Better ways exist to reduce DUIs

Rep. Rick Becker


Prohibition of sobriety checkpoints in HB1442 passed the State House and will soon be heard in the Senate. Some are opposing elimination of sobriety checkpoints, usually saying, “We need to leave this tool in the toolbox for law enforcement.” That worn-out phrase is not applicable here, and I’ll explain why.

Sobriety checkpoints need to be compared to other, better tools in law enforcement’s toolbox; namely directed patrols such as roving saturation patrols. Sobriety checkpoints require a large presence with numerous officers tied up for many hours. The checkpoint location must be advertised a week in advance, and drivers must be allowed to turn around as they approach the checkpoint. Roving saturation patrols (RSP), on the other hand, send several patrol cars out to target areas, looking for signs of driver impairment. Law enforcement can choose if they want to advertise the RSPs.

There are two components to law enforcement strategy to curb drunk driving; apprehension and deterrence. With regard to apprehension, it has long been known that sobriety checkpoints fail miserably. The FBI sent out a bulletin in 2003 confirming that checkpoints are inferior to RSPs in apprehending drunk drivers. Several studies corroborate this, including a study showing that a whopping 62% of drivers with a blood alcohol above the legal limit pass through checkpoints undetected. Even advocates for checkpoints acknowledge that they have very little value in apprehension. They instead point to deterrence as the primary value. There are two problems with this. The first is that several studies have proven that deterrence occurs only if checkpoints are performed frequently and are advertised extensively, but in North Dakota they are performed very infrequently. For example, Cass County conducted only one checkpoint in 2017, and Fargo has not conducted a checkpoint since 2014. Statewide, the Highway Patrol conducted only 17 checkpoints over the last two years. This isn’t nearly frequently enough to have an actual deterrent effect. The other problem with the deterrent claim is that it is being compared to doing nothing. No studies have shown that the checkpoint deterrent effect is better than an advertised RSP deterrent effect. Common sense tells us that letting the public know there are increased directed patrols somewhere out in the city looking for drunk drivers will have far greater deterrence than letting the public know there will be a checkpoint at a specific address on a specific date.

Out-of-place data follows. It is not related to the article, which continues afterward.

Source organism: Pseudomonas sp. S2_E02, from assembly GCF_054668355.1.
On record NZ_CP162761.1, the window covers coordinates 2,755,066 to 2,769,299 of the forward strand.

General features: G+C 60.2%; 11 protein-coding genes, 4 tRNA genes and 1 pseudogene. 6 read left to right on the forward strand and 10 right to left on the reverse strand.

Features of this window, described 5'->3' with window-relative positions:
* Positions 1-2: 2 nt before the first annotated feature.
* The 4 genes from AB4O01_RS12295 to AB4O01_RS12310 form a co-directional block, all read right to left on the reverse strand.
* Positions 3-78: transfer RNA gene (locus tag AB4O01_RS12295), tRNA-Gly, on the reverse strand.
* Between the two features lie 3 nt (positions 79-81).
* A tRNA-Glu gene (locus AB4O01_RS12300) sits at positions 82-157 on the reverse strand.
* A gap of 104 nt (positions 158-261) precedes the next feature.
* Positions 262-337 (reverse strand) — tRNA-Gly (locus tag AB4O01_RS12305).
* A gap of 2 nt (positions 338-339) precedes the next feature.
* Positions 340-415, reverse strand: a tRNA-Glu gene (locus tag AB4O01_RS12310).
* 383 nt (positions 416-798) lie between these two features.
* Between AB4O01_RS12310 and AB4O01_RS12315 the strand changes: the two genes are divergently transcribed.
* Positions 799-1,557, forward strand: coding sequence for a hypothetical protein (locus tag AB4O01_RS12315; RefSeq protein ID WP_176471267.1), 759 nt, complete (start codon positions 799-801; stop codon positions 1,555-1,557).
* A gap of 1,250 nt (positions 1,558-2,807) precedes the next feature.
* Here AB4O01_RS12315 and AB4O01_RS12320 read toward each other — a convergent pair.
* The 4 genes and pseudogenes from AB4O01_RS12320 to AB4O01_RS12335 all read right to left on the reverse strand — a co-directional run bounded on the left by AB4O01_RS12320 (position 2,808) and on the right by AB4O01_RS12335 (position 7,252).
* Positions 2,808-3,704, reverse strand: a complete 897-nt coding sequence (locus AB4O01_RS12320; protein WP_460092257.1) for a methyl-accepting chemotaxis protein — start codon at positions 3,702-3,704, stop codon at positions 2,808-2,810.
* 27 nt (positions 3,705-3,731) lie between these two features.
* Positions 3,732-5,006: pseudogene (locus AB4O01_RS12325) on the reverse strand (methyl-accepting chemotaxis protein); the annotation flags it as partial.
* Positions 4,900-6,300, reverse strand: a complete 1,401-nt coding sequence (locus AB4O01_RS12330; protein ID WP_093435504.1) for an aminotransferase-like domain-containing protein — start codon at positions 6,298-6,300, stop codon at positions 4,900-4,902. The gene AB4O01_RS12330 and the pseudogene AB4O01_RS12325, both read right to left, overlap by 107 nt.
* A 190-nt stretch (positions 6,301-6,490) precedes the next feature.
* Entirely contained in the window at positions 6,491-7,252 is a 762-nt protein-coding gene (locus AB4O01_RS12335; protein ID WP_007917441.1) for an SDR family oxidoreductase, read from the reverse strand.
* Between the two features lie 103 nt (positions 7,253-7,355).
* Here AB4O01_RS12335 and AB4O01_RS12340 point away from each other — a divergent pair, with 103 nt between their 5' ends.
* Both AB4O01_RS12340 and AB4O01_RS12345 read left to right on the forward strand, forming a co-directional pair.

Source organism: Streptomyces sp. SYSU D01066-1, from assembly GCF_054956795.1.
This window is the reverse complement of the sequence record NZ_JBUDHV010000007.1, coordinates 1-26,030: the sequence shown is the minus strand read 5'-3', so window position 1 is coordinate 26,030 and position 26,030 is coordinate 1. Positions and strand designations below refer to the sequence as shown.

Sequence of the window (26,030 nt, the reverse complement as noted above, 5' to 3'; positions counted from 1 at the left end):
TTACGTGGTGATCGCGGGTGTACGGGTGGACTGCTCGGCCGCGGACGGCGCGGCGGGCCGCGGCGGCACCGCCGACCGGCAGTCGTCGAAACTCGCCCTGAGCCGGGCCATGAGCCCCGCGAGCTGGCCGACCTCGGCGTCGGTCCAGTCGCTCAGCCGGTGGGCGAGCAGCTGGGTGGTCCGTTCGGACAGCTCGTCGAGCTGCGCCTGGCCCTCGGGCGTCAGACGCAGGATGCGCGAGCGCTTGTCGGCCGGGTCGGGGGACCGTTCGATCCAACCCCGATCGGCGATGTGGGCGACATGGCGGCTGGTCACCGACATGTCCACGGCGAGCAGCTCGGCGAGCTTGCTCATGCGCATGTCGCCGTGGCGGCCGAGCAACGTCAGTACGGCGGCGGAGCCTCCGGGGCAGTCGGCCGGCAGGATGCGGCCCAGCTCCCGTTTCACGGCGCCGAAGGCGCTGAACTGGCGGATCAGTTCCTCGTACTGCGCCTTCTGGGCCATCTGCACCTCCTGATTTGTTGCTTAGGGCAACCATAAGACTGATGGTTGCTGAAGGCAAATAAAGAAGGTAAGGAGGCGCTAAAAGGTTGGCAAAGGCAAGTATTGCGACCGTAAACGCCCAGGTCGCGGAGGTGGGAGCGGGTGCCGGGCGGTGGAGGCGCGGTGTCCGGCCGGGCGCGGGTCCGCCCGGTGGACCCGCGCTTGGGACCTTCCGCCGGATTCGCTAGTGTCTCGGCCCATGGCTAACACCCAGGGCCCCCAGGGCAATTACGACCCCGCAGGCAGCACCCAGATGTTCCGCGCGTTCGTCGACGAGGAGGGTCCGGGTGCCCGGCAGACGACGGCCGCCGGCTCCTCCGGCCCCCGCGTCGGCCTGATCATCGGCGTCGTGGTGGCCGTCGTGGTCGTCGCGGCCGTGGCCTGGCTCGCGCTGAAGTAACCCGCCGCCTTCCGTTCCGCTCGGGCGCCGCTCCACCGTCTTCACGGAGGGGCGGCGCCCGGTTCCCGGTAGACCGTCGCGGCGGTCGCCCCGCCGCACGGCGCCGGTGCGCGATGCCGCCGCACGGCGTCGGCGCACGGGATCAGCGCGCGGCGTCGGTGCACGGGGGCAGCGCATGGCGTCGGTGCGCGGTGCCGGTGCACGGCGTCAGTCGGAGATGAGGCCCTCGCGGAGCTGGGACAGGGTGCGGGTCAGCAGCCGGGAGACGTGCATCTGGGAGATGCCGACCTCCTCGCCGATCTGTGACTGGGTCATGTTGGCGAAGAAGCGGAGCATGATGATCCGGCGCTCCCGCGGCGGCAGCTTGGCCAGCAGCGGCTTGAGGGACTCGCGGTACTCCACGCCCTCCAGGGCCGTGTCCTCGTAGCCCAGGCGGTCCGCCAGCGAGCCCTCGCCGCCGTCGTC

The final issue is use of resources. Officers’ time is valuable. Standing around at a checkpoint is not a good use of time. Consider that our own statistics show 21% of drivers stopped with RSPs are issued a DUI, but less than 2% of drivers stopped at a checkpoint are issued a DUI.

There is a tendency to cite various drunk driving statistics and then say, “We need every tool in the toolbox.” Given the data above, when someone says, “What about the drunk driver that a checkpoint takes off the roads?”, I respond by saying, “For every drunk driver taken off the road with a checkpoint, there are two or three drunk drivers left on the road whenever law enforcement resources are put into a checkpoint instead of a saturation patrol.”

Advocating to keep sobriety checkpoints is to ignore the facts, and to advocate for a policy that leaves drunk drivers on the road, leaving North Dakotans at greater risk of becoming victim to a drunk driver.